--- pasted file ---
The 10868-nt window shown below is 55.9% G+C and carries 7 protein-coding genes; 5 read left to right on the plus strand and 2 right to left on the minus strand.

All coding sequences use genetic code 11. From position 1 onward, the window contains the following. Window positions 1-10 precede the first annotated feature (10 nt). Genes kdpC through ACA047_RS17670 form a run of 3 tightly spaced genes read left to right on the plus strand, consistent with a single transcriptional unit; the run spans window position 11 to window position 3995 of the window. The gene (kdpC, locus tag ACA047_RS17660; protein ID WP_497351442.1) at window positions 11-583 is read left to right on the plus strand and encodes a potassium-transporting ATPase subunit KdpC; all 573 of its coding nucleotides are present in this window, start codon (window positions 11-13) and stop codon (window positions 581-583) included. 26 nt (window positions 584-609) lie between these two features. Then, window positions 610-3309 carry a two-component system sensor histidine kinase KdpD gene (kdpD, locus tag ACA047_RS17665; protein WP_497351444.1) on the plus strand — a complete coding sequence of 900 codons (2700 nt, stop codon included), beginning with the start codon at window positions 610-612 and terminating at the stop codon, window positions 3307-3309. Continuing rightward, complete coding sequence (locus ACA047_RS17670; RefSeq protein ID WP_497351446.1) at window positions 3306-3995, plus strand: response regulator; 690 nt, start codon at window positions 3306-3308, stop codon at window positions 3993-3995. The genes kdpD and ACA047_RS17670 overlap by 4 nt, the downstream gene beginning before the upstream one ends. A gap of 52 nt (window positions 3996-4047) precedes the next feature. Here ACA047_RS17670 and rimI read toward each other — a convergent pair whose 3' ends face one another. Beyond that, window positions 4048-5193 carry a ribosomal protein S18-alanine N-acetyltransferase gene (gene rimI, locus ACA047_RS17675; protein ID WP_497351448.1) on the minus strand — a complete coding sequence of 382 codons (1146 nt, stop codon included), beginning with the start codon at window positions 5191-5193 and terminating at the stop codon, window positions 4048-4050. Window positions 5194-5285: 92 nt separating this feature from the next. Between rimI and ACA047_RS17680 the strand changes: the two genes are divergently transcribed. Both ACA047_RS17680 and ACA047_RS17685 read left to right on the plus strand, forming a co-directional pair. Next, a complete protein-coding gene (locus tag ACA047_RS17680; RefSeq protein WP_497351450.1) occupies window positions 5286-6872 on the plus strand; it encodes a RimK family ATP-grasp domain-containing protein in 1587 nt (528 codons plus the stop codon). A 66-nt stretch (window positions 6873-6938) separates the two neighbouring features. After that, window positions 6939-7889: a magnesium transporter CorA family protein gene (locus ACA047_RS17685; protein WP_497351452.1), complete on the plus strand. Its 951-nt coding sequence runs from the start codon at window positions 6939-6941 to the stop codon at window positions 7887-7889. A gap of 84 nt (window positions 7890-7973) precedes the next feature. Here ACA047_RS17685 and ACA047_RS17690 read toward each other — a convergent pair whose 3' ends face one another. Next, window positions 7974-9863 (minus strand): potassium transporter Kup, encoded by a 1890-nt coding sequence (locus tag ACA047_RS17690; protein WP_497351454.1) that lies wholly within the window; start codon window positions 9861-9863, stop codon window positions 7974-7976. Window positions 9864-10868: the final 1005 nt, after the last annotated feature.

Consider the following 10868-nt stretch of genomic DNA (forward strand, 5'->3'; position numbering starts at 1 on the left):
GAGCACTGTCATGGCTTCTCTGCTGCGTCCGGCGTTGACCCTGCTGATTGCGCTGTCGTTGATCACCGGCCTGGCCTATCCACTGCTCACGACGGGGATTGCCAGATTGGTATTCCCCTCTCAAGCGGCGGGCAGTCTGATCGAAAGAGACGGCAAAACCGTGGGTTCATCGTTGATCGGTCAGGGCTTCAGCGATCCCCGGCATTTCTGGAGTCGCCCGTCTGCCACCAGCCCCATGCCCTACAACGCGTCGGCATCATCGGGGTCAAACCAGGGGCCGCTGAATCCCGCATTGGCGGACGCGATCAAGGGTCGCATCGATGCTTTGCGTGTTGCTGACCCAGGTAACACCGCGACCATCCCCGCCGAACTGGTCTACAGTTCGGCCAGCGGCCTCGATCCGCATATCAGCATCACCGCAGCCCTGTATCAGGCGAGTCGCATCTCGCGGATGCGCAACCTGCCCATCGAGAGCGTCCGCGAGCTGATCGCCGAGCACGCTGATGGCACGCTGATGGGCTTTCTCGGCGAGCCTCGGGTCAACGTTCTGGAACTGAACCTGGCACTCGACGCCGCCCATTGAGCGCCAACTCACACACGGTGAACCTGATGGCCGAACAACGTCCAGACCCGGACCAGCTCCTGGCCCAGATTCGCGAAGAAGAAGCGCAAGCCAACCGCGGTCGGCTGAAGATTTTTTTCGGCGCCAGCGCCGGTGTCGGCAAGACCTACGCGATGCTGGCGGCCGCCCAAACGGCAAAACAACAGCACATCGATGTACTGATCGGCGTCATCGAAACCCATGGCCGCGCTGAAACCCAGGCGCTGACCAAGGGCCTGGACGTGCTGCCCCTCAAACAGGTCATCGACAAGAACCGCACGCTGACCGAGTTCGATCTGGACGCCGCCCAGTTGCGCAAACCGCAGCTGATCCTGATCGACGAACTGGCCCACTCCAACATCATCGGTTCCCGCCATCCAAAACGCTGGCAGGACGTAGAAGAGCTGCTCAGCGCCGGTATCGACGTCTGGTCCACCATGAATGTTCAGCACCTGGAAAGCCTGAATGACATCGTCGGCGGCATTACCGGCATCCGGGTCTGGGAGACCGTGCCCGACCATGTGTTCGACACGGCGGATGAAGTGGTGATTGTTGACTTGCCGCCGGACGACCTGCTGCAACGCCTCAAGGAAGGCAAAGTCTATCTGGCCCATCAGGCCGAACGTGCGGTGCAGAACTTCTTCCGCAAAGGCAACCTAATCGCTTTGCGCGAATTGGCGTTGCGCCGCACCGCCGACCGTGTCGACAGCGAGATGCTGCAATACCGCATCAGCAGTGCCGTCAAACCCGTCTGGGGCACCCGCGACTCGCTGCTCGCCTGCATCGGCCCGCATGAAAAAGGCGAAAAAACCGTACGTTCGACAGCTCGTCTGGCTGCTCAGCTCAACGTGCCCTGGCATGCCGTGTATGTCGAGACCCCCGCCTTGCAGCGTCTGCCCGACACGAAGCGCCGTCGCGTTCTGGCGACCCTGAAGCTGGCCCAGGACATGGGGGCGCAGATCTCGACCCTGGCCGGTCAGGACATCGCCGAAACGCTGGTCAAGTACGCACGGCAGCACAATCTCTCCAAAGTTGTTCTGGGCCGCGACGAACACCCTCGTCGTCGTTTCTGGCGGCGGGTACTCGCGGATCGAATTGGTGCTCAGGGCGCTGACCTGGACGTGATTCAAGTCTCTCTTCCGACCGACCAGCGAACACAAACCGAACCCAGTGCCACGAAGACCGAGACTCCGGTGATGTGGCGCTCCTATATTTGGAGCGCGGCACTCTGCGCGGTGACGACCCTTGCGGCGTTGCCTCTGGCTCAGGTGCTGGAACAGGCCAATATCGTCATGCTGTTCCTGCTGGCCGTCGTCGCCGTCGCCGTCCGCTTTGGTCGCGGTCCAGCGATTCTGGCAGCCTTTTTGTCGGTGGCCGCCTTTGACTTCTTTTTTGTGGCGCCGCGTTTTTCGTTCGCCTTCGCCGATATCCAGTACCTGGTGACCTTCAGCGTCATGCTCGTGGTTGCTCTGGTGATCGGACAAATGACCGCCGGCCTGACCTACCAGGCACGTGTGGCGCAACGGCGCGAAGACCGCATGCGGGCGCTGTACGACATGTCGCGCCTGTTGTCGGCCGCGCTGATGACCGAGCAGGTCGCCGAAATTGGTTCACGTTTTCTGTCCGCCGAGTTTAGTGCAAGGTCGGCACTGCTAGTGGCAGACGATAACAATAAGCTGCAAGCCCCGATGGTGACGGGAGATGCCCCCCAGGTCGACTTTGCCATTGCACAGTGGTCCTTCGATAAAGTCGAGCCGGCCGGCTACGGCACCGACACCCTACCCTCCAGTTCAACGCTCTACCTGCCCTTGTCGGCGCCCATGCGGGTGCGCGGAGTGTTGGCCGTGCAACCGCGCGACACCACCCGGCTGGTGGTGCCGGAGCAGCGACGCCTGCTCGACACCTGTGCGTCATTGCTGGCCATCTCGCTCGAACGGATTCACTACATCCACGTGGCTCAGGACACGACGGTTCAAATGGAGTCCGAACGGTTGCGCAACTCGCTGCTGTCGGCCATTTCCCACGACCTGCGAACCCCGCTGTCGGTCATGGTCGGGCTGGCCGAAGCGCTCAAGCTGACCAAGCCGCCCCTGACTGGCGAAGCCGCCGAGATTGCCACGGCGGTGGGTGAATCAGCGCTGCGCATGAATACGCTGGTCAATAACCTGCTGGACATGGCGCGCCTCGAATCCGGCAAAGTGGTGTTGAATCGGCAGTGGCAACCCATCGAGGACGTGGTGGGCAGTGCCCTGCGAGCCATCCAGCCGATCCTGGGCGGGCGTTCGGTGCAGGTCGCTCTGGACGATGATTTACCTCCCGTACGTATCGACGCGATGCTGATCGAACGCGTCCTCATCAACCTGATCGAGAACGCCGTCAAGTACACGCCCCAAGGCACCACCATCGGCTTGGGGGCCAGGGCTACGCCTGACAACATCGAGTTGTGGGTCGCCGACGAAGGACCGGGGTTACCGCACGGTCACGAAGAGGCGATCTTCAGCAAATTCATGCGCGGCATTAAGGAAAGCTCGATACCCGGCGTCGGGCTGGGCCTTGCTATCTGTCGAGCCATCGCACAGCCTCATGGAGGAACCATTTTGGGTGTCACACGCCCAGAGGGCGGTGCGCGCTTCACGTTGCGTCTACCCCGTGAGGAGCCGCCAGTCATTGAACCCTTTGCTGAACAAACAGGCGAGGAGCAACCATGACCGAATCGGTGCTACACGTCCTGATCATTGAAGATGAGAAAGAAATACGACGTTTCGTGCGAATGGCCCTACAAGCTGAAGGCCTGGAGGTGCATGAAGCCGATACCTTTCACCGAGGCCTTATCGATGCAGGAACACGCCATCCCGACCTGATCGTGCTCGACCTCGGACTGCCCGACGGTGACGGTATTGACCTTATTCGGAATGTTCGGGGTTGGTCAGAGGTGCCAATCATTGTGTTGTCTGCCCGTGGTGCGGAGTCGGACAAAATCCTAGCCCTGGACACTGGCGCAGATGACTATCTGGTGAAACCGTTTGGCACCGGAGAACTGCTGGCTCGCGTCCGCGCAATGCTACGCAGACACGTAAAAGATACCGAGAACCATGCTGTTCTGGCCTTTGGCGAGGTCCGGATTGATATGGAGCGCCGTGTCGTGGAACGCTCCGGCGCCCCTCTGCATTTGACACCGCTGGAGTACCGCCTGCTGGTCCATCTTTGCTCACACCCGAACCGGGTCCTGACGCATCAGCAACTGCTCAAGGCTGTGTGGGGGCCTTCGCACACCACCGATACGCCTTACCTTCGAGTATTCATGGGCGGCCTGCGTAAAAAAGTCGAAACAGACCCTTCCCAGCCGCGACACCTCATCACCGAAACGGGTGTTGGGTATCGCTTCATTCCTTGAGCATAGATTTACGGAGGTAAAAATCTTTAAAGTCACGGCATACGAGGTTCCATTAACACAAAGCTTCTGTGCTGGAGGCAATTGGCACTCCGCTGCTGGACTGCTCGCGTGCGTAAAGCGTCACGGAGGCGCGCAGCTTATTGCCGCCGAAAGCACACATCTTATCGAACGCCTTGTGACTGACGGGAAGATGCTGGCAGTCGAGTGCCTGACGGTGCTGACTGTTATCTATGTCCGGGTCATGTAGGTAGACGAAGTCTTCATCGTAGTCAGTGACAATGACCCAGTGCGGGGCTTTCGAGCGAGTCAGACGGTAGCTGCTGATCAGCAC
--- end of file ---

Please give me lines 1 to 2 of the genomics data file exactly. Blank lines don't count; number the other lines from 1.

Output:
The 10868-nt window shown below is 55.9% G+C and carries 7 protein-coding genes; 5 read left to right on the plus strand and 2 right to left on the minus strand.

All coding sequences use genetic code 11. From position 1 onward, the window contains the following. Window positions 1-10 precede the first annotated feature (10 nt). Genes kdpC through ACA047_RS17670 form a run of 3 tightly spaced genes read left to right on the plus strand, consistent with a single transcriptional unit; the run spans window position 11 to window position 3995 of the window. The gene (kdpC, locus tag ACA047_RS17660; protein ID WP_497351442.1) at window positions 11-583 is read left to right on the plus strand and encodes a potassium-transporting ATPase subunit KdpC; all 573 of its coding nucleotides are present in this window, start codon (window positions 11-13) and stop codon (window positions 581-583) included. 26 nt (window positions 584-609) lie between these two features. Then, window positions 610-3309 carry a two-component system sensor histidine kinase KdpD gene (kdpD, locus tag ACA047_RS17665; protein WP_497351444.1) on the plus strand — a complete coding sequence of 900 codons (2700 nt, stop codon included), beginning with the start codon at window positions 610-612 and terminating at the stop codon, window positions 3307-3309. Continuing rightward, complete coding sequence (locus ACA047_RS17670; RefSeq protein ID WP_497351446.1) at window positions 3306-3995, plus strand: response regulator; 690 nt, start codon at window positions 3306-3308, stop codon at window positions 3993-3995. The genes kdpD and ACA047_RS17670 overlap by 4 nt, the downstream gene beginning before the upstream one ends. A gap of 52 nt (window positions 3996-4047) precedes the next feature. Here ACA047_RS17670 and rimI read toward each other — a convergent pair whose 3' ends face one another. Beyond that, window positions 4048-5193 carry a ribosomal protein S18-alanine N-acetyltransferase gene (gene rimI, locus ACA047_RS17675; protein ID WP_497351448.1) on the minus strand — a complete coding sequence of 382 codons (1146 nt, stop codon included), beginning with the start codon at window positions 5191-5193 and terminating at the stop codon, window positions 4048-4050. Window positions 5194-5285: 92 nt separating this feature from the next. Between rimI and ACA047_RS17680 the strand changes: the two genes are divergently transcribed. Both ACA047_RS17680 and ACA047_RS17685 read left to right on the plus strand, forming a co-directional pair. Next, a complete protein-coding gene (locus tag ACA047_RS17680; RefSeq protein WP_497351450.1) occupies window positions 5286-6872 on the plus strand; it encodes a RimK family ATP-grasp domain-containing protein in 1587 nt (528 codons plus the stop codon). A 66-nt stretch (window positions 6873-6938) separates the two neighbouring features. After that, window positions 6939-7889: a magnesium transporter CorA family protein gene (locus ACA047_RS17685; protein WP_497351452.1), complete on the plus strand. Its 951-nt coding sequence runs from the start codon at window positions 6939-6941 to the stop codon at window positions 7887-7889. A gap of 84 nt (window positions 7890-7973) precedes the next feature. Here ACA047_RS17685 and ACA047_RS17690 read toward each other — a convergent pair whose 3' ends face one another. Next, window positions 7974-9863 (minus strand): potassium transporter Kup, encoded by a 1890-nt coding sequence (locus tag ACA047_RS17690; protein WP_497351454.1) that lies wholly within the window; start codon window positions 9861-9863, stop codon window positions 7974-7976. Window positions 9864-10868: the final 1005 nt, after the last annotated feature.